The answer seems to be that some Latin American countries will benefit from the creation of these mega-trade agreements, while others may get hurt.
Before we get into which countries will fall under each category, let's look at the facts.
In his annual speech to
The new proposal, an obvious effort to speed up
That would mean that car or pharmaceutical companies, for instance, could produce the same products for the U.S. and European markets, eliminating significant cost burdens due to regulatory differences, officials say.
Obama's Trans-Pacific and Trans-Atlantic trade plans are the most ambitious U.S. free trade initiatives since the 2005 collapse of negotiations to create a 34-country Free Trade Area of the Americas.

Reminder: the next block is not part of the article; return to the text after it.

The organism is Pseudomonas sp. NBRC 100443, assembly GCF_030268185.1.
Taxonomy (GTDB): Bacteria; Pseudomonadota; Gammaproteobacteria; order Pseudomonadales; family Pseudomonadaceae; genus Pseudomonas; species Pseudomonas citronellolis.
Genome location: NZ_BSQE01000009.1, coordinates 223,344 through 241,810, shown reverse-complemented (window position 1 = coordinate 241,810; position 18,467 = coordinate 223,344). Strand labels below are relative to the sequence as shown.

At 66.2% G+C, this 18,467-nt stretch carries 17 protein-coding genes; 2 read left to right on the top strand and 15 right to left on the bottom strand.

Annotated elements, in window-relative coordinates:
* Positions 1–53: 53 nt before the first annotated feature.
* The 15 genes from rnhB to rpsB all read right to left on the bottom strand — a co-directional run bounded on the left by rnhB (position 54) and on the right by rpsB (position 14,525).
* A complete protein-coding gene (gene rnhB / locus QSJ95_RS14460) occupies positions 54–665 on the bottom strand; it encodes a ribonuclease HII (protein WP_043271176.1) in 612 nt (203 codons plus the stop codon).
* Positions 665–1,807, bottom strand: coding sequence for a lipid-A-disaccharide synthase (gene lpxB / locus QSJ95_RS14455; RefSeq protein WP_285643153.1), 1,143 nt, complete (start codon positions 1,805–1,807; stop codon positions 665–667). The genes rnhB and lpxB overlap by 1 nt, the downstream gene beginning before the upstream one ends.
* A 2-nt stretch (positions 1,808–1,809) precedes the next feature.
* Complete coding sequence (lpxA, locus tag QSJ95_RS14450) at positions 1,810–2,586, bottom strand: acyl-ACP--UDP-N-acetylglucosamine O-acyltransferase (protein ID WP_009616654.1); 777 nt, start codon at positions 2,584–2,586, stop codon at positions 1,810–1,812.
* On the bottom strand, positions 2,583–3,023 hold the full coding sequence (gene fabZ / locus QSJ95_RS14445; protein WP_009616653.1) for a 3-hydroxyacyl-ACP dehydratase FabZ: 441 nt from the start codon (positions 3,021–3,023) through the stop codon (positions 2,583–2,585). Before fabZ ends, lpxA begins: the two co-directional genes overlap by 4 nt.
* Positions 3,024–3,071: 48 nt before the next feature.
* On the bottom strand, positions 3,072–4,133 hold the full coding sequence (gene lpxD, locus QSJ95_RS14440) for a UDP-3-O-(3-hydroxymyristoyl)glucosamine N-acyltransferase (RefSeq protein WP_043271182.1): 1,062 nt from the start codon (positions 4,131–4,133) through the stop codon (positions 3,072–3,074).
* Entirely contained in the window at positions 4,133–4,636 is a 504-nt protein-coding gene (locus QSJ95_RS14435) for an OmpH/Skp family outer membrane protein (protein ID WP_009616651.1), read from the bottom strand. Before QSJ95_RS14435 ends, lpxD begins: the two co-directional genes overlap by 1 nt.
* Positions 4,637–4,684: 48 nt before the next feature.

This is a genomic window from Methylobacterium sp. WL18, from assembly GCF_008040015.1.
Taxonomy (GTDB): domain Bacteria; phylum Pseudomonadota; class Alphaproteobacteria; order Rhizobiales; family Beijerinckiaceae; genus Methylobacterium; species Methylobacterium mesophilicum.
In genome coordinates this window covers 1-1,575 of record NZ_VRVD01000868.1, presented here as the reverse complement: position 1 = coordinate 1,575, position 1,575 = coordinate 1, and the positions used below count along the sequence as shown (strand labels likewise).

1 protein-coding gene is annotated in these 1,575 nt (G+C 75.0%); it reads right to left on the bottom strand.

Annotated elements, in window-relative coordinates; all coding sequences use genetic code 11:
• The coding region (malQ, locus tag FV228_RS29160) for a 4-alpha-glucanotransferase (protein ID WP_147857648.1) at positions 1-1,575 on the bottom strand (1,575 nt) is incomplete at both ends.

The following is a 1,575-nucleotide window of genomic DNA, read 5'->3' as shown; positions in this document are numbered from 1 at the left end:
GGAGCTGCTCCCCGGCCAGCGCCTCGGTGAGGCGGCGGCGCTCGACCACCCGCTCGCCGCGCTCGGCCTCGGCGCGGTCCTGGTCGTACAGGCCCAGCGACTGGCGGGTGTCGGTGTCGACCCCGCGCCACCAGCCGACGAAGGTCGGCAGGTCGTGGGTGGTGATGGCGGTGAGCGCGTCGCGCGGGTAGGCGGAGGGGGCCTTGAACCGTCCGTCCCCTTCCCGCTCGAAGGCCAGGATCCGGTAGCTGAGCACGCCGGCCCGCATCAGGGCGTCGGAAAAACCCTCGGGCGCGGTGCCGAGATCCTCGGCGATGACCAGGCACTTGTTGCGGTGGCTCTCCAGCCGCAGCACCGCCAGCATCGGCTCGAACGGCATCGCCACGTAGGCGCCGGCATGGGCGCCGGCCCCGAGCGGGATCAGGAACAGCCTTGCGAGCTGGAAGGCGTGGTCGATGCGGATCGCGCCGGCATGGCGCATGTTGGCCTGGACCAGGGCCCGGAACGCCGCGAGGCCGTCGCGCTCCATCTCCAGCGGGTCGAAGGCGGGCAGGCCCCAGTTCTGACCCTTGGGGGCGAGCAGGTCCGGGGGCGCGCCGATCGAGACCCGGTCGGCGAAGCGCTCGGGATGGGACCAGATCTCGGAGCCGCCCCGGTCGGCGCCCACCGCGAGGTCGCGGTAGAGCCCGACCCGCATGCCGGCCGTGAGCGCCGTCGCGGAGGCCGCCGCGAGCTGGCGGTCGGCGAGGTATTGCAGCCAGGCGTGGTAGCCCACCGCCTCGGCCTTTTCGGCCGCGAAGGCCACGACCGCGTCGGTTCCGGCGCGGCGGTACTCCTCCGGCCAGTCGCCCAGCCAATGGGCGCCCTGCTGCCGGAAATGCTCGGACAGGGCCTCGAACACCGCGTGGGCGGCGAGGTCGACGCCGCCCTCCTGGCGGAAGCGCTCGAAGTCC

Now, in the absence of any serious U.S. plan to create a free trade bloc of the Americas, Obama's new trade plans with
Conversely, the new U.S. trade initiatives may hurt members of the Mercosur trade bloc -
"If you already have free trade agreements with
In addition, Latin American countries that already have free trade agreements with
Currently, European firms face restrictions on shipping goods made with European parts duty-free from
They will find it harder to compete with countries that have free trade deals with
My opinion: Granted, it remains to be seen whether the Trans-Pacific and Trans-Atlantic free trade deals will be signed, and whether they will be as ambitious as Obama has painted them.
And, to be sure,
But I agree with most trade experts that if
With Latin American economies only accounting for 8 percent of the world economy, Latin nations will be fooling themselves if they think they can grow faster by trading only among themselves.
The world seems to be moving into a game of musical chairs in which you better find a place in one of the new trade mega blocs, or you will be left out of the game.
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